This was my first Michelle Moran book and will definitely not be my last! Moran did an excellent job of immersing the reader in the world of the French Revolution and describing the absolute madness and terror of the time. Marie was a fascinating and fully fleshed out character and I would love to someday see a part two about her life traveling around England. This was also a great education on the events of the French Revolution because Marie and her family were present at every new development and luckily seemed to have connections with all the major players. It was one of the few books I’ve read that portrayed both sides of the Revolution. Marie’s family was in an interesting position because they had ties to the royal family because of her brother’s being in the Swiss Guard and Marie’s being an art tutor to the king’s sister. However, they were all about catering to the demands of the public and doing whatever they had to do to keep their heads. Would recommend this to all lovers of great historical fiction!

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HopeButterfly
Jun 18, 2015

I liked how Moran wrote this book. It was very informative and helped me feel that I understood the French Revolution so much easier. Just what I was looking for. I didn't realize the very dangerous but exciting life she lived before she even started her life over once again after the Reign of Terror was over. What a time!!!! to live!!!!

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josephinemagdelana
Jun 03, 2015

I am over halfway done this book and I am thoroughly enjoying it! It's detailed but easy to read. I am totally immersed in it. Love her style of writing. And, if you love anything French, you will love this book too. Historical fiction is my new love.

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vv8
Jun 01, 2015

Very detailed historical fiction account of the wax artist, Marie Grosholtz, during the French Revolution. Engaging and interesting, but weighed down with so much information. I enjoyed it but I don't think it would be for everybody. I'm excited to look into Moran's other titles soon!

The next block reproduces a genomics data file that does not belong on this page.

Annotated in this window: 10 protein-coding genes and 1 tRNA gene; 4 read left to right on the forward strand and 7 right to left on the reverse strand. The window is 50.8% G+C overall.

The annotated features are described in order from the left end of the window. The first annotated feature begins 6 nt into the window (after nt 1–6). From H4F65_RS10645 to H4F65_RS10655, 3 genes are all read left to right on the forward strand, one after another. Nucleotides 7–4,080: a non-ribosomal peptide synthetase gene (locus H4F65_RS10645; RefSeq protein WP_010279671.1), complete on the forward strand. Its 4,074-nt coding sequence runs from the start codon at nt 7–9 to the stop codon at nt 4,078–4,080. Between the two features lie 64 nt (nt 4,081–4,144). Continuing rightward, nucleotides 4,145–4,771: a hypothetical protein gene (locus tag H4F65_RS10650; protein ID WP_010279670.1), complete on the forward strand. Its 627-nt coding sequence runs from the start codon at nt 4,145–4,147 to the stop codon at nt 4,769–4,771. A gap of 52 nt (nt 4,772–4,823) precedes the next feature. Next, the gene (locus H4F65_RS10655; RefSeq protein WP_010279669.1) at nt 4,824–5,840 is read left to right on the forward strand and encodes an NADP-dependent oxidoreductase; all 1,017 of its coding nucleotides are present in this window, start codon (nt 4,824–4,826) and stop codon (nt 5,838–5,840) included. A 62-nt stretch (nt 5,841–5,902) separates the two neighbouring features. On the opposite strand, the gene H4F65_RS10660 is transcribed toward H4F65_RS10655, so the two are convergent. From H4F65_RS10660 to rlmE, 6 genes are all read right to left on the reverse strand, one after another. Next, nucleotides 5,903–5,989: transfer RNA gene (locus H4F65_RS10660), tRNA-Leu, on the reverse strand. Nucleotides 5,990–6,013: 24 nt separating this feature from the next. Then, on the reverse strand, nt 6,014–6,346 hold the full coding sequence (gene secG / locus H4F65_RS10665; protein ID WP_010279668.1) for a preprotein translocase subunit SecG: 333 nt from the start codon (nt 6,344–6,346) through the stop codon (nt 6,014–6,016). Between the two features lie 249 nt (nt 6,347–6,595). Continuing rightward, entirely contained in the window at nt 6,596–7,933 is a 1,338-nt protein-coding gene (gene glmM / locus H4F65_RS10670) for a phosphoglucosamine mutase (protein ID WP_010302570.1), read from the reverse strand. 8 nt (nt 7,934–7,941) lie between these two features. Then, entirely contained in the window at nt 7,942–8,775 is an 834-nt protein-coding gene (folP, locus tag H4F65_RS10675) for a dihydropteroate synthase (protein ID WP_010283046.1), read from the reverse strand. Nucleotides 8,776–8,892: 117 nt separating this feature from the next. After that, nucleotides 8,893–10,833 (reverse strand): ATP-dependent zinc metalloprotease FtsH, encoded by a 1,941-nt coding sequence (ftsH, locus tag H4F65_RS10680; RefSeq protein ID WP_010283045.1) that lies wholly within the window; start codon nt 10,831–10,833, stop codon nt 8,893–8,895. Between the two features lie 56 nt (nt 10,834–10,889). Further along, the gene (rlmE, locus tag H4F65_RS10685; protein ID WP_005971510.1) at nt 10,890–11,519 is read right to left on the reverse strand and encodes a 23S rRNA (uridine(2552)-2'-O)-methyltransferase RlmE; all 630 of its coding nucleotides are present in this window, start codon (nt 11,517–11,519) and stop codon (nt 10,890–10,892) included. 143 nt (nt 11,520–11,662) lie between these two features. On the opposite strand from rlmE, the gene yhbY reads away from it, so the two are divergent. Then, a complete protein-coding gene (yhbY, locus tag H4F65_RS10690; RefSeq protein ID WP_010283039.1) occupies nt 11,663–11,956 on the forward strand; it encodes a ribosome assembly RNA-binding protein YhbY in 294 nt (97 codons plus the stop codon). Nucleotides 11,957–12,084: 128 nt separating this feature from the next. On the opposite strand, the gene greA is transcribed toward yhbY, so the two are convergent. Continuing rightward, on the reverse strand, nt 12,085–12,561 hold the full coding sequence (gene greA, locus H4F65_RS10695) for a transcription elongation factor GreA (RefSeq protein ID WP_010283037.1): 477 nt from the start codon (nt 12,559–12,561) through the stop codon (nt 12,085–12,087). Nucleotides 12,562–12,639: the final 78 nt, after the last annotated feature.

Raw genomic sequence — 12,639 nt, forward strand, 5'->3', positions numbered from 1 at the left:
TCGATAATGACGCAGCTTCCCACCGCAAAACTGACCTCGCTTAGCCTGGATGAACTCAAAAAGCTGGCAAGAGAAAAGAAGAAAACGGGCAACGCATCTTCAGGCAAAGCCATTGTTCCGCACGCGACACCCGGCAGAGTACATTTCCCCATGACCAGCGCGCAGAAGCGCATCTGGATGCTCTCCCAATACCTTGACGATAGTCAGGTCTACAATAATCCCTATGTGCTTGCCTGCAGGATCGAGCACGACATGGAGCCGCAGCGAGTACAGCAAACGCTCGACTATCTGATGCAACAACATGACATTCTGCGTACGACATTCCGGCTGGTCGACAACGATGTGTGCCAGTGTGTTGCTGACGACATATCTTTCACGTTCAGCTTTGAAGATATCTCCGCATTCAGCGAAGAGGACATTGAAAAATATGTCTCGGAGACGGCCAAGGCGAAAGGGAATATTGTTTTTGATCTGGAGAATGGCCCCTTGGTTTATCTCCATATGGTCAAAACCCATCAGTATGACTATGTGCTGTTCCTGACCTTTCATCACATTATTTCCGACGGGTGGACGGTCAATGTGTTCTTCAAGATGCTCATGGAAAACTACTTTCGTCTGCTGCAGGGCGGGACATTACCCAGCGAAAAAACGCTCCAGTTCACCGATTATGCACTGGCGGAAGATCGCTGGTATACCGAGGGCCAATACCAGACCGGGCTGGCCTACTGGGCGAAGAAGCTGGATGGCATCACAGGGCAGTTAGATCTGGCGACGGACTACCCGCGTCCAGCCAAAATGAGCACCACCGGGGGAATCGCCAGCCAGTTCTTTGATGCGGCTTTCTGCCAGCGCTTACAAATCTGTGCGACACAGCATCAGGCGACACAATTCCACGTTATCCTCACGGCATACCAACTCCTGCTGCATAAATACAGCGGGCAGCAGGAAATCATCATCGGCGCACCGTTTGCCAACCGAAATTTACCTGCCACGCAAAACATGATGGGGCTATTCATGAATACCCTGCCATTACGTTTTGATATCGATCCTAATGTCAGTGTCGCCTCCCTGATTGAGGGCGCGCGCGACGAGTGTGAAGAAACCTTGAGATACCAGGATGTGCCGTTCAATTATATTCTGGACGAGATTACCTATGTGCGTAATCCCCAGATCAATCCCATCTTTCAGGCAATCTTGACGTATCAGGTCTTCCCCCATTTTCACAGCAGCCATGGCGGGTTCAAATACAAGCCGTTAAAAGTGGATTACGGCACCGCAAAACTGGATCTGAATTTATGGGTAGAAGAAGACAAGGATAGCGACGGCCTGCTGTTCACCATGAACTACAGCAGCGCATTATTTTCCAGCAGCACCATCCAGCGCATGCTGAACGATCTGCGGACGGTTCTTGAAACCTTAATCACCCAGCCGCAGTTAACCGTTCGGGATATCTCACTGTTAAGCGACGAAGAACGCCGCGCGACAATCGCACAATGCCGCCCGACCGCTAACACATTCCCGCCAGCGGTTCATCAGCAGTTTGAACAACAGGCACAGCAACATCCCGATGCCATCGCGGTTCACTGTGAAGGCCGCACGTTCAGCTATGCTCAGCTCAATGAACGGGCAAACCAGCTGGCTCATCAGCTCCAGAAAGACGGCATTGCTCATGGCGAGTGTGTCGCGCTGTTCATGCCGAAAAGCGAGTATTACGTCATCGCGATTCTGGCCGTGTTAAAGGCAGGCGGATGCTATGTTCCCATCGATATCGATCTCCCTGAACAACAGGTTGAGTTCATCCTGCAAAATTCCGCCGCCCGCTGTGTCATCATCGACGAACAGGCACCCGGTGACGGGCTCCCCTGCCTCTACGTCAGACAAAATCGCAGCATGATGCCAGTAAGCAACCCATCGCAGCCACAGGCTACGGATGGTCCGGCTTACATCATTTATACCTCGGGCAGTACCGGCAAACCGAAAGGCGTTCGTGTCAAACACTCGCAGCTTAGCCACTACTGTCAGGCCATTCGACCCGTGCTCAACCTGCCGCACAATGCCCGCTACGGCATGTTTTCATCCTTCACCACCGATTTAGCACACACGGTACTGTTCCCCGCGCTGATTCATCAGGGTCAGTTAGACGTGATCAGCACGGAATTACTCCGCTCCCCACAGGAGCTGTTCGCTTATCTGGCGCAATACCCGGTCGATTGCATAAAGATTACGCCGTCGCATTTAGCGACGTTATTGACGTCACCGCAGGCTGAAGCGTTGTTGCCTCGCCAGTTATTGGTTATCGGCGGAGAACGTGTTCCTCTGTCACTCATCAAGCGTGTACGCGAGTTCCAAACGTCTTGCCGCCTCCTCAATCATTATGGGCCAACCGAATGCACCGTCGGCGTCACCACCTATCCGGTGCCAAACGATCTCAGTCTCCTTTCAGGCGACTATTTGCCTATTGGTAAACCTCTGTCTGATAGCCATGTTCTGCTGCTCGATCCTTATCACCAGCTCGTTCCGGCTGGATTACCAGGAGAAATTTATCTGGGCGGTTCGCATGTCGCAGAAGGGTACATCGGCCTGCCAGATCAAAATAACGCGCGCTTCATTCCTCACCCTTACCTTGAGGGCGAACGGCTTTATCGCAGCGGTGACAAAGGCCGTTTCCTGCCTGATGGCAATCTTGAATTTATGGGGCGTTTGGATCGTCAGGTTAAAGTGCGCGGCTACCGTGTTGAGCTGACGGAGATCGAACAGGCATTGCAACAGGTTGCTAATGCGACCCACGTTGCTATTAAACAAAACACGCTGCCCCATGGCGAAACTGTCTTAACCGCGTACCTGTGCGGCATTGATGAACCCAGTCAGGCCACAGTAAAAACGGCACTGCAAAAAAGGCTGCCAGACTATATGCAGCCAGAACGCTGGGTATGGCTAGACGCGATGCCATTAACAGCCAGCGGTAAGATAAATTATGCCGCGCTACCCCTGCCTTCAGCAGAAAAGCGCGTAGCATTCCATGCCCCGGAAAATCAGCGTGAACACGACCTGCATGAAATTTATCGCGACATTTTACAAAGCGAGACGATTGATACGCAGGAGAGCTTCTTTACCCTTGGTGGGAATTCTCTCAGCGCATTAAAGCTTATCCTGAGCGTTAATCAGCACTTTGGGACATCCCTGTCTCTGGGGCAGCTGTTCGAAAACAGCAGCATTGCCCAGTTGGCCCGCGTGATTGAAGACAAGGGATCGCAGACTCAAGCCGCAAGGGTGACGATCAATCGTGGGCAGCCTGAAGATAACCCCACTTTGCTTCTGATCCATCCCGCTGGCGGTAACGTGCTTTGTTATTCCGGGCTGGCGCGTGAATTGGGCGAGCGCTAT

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TheresaAJ
Apr 08, 2015

It was pretty surreal to read about Marie Grosholtz's life while enjoying perfect beach weather at Tybee Island. Moran does a good job of portraying the horrors of the French Revolution from 1788 through 1794. I walked away from the novel thinking of Marie's salon and wax works as the "social media" of her day. From begging Marie Antoinette's dressmaker to grant her an audience to visiting the coffee shops to gather the latest "who's in, who's out" news to her final stand against the revolutionaries, Marie (the future Madame Tussaud) has a front row seat on French history.

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finn75
Oct 04, 2013

I do love a good historical novel and this is one of the better ones I have read in ages! It follows the life of the woman now known as Madame Tussaud as she tries to straddle both sides of the bloody French revolution. With friends on both sides it makes for a tense read as you keep waiting for the knock on the door that you know will come. At the end of the book it also explains what happens to each of the characters in real life. Great stuff!!

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joliebergman
Apr 18, 2013

A very gruesome tale melted in glass eyes, powdered wigs, and of course: wax.

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Jamore
Aug 23, 2012

I really liked this book. The historical part was really well researched, and the fiction was a good read. A little Forrest Gumpy at times in that she seemed to be meeting the right people at exactly the right time, but overall an entertaining read.

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Suemahovsky
Aug 17, 2012

I enjoyed this book immensely, although yes it was a bit light in the loafers but a great read and really quick and enjoyable. No mention of Tallyrand who was such an important person before, during and after the revolution. Pretty chummy with Danton too, so bit odd he wasnt mentioned and Danton and Robespierre were, but still, a really enjoyable novel.